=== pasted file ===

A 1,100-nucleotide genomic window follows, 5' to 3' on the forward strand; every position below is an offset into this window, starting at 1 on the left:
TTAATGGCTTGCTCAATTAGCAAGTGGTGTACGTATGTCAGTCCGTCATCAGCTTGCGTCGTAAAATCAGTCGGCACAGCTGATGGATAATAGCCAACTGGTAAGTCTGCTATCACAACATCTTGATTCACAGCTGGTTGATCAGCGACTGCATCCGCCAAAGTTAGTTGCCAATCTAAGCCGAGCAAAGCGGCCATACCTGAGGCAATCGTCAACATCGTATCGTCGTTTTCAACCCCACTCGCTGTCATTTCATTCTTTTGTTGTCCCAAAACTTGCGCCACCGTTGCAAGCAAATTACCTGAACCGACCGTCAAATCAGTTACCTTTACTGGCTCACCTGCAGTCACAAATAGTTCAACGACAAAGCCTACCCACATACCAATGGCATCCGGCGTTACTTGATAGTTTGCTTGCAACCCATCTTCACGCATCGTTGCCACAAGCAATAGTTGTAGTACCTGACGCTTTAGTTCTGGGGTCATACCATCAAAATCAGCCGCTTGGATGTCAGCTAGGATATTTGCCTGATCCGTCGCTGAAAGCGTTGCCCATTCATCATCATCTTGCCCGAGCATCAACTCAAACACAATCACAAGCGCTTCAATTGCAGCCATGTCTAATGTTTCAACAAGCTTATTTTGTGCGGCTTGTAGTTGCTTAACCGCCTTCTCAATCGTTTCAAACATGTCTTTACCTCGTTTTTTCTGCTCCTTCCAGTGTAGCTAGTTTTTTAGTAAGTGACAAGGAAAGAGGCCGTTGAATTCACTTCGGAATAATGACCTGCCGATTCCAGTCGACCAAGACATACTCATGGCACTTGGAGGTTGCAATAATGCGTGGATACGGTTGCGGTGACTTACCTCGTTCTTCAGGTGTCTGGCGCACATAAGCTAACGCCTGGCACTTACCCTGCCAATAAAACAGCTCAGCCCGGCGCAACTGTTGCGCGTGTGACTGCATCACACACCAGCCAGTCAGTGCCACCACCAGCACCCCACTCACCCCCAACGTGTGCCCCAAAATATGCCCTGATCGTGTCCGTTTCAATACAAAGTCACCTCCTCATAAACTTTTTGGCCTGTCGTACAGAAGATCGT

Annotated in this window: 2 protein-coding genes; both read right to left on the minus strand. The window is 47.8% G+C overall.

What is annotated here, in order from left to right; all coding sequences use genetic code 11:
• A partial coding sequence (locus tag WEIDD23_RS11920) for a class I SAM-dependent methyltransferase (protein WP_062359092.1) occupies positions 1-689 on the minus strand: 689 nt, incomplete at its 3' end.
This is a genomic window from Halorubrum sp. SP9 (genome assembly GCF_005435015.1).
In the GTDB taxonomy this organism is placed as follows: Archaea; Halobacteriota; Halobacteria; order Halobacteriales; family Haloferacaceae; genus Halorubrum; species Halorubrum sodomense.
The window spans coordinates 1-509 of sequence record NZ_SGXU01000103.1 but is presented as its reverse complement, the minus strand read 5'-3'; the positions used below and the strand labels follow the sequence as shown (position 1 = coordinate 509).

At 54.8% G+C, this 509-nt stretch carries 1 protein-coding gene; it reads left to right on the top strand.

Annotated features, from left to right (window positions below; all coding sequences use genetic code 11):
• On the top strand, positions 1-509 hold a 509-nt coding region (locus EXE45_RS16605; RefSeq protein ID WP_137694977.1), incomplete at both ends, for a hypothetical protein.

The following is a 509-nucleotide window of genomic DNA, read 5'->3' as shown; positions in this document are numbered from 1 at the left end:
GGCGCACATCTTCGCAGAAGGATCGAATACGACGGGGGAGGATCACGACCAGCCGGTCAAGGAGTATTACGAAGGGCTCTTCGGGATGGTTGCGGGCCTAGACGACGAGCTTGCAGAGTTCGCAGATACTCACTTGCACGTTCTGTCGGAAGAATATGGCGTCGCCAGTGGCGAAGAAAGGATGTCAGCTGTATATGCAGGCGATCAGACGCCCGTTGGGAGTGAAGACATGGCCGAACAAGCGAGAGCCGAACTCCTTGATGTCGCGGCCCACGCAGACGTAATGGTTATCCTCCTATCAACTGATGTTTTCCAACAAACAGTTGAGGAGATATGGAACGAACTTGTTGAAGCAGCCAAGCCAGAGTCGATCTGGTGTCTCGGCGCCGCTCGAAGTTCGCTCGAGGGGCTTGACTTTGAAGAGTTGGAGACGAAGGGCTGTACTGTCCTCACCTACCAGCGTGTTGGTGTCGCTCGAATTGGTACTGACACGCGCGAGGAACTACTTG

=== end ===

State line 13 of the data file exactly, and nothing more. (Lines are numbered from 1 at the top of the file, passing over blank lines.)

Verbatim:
GGCGCACATCTTCGCAGAAGGATCGAATACGACGGGGGAGGATCACGACCAGCCGGTCAAGGAGTATTACGAAGGGCTCTTCGGGATGGTTGCGGGCCTAGACGACGAGCTTGCAGAGTTCGCAGATACTCACTTGCACGTTCTGTCGGAAGAATATGGCGTCGCCAGTGGCGAAGAAAGGATGTCAGCTGTATATGCAGGCGATCAGACGCCCGTTGGGAGTGAAGACATGGCCGAACAAGCGAGAGCCGAACTCCTTGATGTCGCGGCCCACGCAGACGTAATGGTTATCCTCCTATCAACTGATGTTTTCCAACAAACAGTTGAGGAGATATGGAACGAACTTGTTGAAGCAGCCAAGCCAGAGTCGATCTGGTGTCTCGGCGCCGCTCGAAGTTCGCTCGAGGGGCTTGACTTTGAAGAGTTGGAGACGAAGGGCTGTACTGTCCTCACCTACCAGCGTGTTGGTGTCGCTCGAATTGGTACTGACACGCGCGAGGAACTACTTG